Author: Editorial Board, ANU
Today the global trade system faces three systemic challenges. None are new, but strategic competition between China and the United States has brought a dangerous edge to each of them.
The first is the dramatic shift in the composition of international economic interaction. When the Bretton Woods system was first set up, global trade was overwhelmingly in physical merchandise. Over time, the importance of services trade and, in the past few decades, data flows, has left large parts of global trade under regulated or uncovered by global rules entirely. While this is a long-standing issue, the increasing weight of China in the digital economy has caused major angst in Western countries, some of which have gone as far as banning Chinese companies from building key infrastructure like 5G.
The second, related challenge is the increasing imbrication of national security and economic policy. The two have never been entirely divorced, but in recent years the use of economic weapons to extract political outcomes, particularly by China and the United States, has risen markedly. Article XXI of the GATT always allowed countries to impose restrictive measures for genuine national security reasons. The exemption was never intended to be a blanket one, though: there was an implicit agreement not to overstep the mark that stopped the rules of the GATT and then the WTO from being shredded in the name of national security. Donald Trump’s steel tariffs were an overt violation of that agreement, as the WTO’s ruling on those tariffs demonstrated despite American protestations.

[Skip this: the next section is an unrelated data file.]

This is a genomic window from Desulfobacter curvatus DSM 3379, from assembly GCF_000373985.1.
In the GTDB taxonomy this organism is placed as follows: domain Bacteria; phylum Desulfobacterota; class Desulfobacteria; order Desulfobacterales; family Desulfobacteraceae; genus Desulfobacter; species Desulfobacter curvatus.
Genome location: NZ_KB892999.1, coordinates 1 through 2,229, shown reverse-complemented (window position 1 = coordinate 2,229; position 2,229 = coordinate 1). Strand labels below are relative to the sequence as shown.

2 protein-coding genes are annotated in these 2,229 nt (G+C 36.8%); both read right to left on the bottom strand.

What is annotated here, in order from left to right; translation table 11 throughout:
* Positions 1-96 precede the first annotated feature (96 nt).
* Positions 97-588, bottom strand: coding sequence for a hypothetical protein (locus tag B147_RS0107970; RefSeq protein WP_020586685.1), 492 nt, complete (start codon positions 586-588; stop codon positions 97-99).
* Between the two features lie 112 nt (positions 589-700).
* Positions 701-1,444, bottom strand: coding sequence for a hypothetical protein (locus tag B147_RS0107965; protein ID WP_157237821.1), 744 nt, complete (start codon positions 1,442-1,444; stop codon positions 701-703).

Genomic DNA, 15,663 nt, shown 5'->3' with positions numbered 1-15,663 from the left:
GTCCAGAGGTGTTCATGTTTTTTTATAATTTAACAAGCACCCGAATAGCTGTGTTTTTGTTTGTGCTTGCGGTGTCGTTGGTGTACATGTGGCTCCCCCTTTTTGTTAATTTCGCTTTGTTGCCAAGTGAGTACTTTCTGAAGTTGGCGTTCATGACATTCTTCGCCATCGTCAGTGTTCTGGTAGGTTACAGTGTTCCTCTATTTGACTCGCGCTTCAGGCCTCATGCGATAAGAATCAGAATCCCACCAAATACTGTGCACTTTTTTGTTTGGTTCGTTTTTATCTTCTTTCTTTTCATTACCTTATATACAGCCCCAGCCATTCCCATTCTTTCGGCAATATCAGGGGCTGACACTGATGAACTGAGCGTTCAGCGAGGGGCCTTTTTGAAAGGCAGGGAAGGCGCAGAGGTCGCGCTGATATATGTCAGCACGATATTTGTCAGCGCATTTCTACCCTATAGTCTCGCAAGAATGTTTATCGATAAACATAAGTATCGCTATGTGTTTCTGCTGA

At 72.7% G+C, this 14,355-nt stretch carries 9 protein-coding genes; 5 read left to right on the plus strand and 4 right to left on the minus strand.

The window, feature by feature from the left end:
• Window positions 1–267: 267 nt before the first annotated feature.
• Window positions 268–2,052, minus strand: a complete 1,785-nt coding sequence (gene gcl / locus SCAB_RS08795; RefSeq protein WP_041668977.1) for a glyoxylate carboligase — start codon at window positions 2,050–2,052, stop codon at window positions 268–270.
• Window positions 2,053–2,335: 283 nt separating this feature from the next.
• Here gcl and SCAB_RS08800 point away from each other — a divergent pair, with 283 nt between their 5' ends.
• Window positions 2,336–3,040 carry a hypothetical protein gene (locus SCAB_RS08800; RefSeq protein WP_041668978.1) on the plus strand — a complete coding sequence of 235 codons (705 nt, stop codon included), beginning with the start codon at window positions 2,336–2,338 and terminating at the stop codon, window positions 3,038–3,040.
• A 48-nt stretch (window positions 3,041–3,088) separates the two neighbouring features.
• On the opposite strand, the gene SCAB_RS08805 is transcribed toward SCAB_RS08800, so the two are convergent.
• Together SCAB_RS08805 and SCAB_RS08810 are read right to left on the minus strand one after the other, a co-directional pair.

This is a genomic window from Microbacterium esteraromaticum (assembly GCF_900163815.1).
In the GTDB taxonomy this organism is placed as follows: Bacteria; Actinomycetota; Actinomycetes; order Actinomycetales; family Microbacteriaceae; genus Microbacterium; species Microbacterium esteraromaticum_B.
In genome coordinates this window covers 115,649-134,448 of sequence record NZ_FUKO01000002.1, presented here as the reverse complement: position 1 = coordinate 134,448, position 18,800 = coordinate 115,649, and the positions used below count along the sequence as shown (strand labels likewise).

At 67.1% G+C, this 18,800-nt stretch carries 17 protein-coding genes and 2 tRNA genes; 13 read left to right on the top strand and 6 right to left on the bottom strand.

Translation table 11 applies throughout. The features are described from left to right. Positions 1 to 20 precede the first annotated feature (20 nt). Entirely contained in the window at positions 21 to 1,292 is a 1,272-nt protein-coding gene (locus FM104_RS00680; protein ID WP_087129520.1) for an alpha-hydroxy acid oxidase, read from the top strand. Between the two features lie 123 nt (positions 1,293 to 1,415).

It is not, of course, the case that national security concerns might not ever override economic ones. There might be legitimate, if rare, occasions when a nation might choose to curtail trade or investment because there is no way to make the transaction ‘safe’ (trade in certain kinds of weapons is an obvious example). But as Gary Hufbauer notes in the first of this week’s lead articles, the policy apparatus for determining these decisions is not set up to evaluate trade-offs, and are deeply opaque. ‘US decisions as to whether a country, company, product or technology threatens US national security are shielded both from public and judicial scrutiny and deliberately ignore economic costs.’